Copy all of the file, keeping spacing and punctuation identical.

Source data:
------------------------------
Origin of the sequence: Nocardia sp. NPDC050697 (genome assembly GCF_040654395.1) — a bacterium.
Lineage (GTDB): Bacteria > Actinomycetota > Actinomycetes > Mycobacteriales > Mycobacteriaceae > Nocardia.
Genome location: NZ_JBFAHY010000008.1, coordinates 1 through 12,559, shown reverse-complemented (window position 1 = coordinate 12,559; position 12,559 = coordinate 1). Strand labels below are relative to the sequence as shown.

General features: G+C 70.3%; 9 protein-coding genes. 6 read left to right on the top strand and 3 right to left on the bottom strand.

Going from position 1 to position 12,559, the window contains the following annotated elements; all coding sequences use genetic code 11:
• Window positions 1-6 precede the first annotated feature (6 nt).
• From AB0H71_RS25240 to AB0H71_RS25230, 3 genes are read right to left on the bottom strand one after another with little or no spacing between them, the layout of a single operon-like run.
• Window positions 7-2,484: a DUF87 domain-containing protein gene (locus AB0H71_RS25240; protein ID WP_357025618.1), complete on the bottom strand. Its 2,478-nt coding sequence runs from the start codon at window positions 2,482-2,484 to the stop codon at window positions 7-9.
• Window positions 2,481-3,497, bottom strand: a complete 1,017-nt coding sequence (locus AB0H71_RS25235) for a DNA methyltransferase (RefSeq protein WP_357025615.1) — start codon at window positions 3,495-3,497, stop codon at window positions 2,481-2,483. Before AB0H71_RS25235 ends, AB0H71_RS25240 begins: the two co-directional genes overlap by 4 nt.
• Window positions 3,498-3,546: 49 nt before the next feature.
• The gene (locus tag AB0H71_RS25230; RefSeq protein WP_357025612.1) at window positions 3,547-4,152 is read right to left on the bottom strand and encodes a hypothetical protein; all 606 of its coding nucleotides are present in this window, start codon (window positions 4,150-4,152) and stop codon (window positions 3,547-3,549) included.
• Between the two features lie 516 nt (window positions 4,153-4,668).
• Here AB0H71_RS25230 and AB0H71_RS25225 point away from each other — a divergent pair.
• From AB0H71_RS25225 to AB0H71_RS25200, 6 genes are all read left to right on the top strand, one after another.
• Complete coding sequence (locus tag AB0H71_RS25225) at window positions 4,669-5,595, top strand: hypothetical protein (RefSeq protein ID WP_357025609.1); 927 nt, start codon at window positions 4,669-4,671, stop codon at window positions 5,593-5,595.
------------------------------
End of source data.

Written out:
Origin of the sequence: Nocardia sp. NPDC050697 (genome assembly GCF_040654395.1) — a bacterium.
Lineage (GTDB): Bacteria > Actinomycetota > Actinomycetes > Mycobacteriales > Mycobacteriaceae > Nocardia.
Genome location: NZ_JBFAHY010000008.1, coordinates 1 through 12,559, shown reverse-complemented (window position 1 = coordinate 12,559; position 12,559 = coordinate 1). Strand labels below are relative to the sequence as shown.

General features: G+C 70.3%; 9 protein-coding genes. 6 read left to right on the top strand and 3 right to left on the bottom strand.

Going from position 1 to position 12,559, the window contains the following annotated elements; all coding sequences use genetic code 11:
• Window positions 1-6 precede the first annotated feature (6 nt).
• From AB0H71_RS25240 to AB0H71_RS25230, 3 genes are read right to left on the bottom strand one after another with little or no spacing between them, the layout of a single operon-like run.
• Window positions 7-2,484: a DUF87 domain-containing protein gene (locus AB0H71_RS25240; protein ID WP_357025618.1), complete on the bottom strand. Its 2,478-nt coding sequence runs from the start codon at window positions 2,482-2,484 to the stop codon at window positions 7-9.
• Window positions 2,481-3,497, bottom strand: a complete 1,017-nt coding sequence (locus AB0H71_RS25235) for a DNA methyltransferase (RefSeq protein WP_357025615.1) — start codon at window positions 3,495-3,497, stop codon at window positions 2,481-2,483. Before AB0H71_RS25235 ends, AB0H71_RS25240 begins: the two co-directional genes overlap by 4 nt.
• Window positions 3,498-3,546: 49 nt before the next feature.
• The gene (locus tag AB0H71_RS25230; RefSeq protein WP_357025612.1) at window positions 3,547-4,152 is read right to left on the bottom strand and encodes a hypothetical protein; all 606 of its coding nucleotides are present in this window, start codon (window positions 4,150-4,152) and stop codon (window positions 3,547-3,549) included.
• Between the two features lie 516 nt (window positions 4,153-4,668).
• Here AB0H71_RS25230 and AB0H71_RS25225 point away from each other — a divergent pair.
• From AB0H71_RS25225 to AB0H71_RS25200, 6 genes are all read left to right on the top strand, one after another.
• Complete coding sequence (locus tag AB0H71_RS25225) at window positions 4,669-5,595, top strand: hypothetical protein (RefSeq protein ID WP_357025609.1); 927 nt, start codon at window positions 4,669-4,671, stop codon at window positions 5,593-5,595.